Getting the Right Hallmark

We are often asked by customers which type of hallmark is best suited to their jewellery or silverware.  A common misconception is that laser hallmarking is the only solution for delicate or finished items.  This article aims to give an overview of the key things to consider when deciding on which type of hallmark to apply.  Your choices will partly be governed by the stage in the manufacturing process at which your work is submitted. Our own internal quality standards on how a hallmark should look are explained in our 5Ps of a Perfect Hallmark.

Things to consider

These are the important things to consider when deciding which size and type of hallmark should be applied.

  1. What stage of manufacture is the item at?
  2. How much available space is there on the item?
  3. What is the thickness of metal in the marking area?
  4. Is the item hollow or solid?
  5. Will the hallmark form a visible feature on the finished piece?
Laser or punch marking?

If an article is fully finished and ready to sell then the options for hallmarking are more limited.  The Edinburgh Assay Office routinely applies hand and machine punch marks to fully finished articles.  In these cases, the size of the hallmark is normally restricted to less than 0.5mm in height.  Specialist supports are used to ensure that there is no distortion or bruising and the depth of the mark is carefully controlled for the same reason.  We apply in excess of 40,000 hallmarks this way, every week. If an article is hollow or does not provide a suitable surface area for hallmarking by punch, we are also able to apply marks by laser.  Lighter marks and surface laser marks are less durable than deeper punch marks or deep laser marks but if the article does not require further finishing, then the mark should easily last the lifetime of the product.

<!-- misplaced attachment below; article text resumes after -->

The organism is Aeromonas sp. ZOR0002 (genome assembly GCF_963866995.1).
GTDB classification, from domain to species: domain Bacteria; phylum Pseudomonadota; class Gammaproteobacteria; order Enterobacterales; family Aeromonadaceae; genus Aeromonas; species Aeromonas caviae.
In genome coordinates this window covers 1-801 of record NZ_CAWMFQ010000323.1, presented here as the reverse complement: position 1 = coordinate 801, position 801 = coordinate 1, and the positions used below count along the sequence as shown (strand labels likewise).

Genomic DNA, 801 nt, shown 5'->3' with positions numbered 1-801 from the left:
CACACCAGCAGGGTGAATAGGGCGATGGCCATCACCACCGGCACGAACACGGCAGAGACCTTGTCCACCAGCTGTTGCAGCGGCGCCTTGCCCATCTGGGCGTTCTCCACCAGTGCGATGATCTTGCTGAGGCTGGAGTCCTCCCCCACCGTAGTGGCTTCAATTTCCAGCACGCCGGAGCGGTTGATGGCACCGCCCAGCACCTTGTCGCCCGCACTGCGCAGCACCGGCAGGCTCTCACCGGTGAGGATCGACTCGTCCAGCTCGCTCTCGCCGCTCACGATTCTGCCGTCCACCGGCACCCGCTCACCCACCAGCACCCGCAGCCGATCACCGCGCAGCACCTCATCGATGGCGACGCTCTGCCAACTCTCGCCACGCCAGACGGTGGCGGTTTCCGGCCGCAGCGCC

If an article is submitted at an early stage of manufacture then the options for hallmarking are limited only by the surface area available for the hallmark and the gauge of the metal.  If a punch mark is applied at an early stage of manufacture then any distortion, displacement or bruising of the metal can be removed as part of the final finishing process.  This allows the Assay Office to apply a larger mark and a deeper mark.  After final finishing the mark should be deep, clear and crisp.  If the article is laser hallmarked and the article is going to undergo further polishing, you should always request an extra deep laser mark to ensure it will withstand the polishing process.  The deeper the laser mark, the longer it takes to burn.  Deeper laser marks are more costly for this reason.

Talk about your hallmark

Hallmarking is a legal requirement but we believe that a hallmark adds significant value to any piece of jewellery.  In order to fully leverage that added value the presence of the hallmark needs to be highlighted.  The story behind each hallmark and what it means, should form part of each article’s point of sale narrative.  The advice to all of our clients is to point out the hallmark, explain what it is and what each article must undergo to get a hallmark.  We guarantee the consumer will take comfort in the independent, traceable guarantee of precious metal purity.  The hallmarking system is unique to the precious metal jewellery industry.  It lets the consumer know they are buying something of real value.  Your knowledge of hallmarking, and your commitment to its independent verification, will let the consumer know they are buying from a jewellery professional.

If you would like to discuss anything covered in this article please contact us here.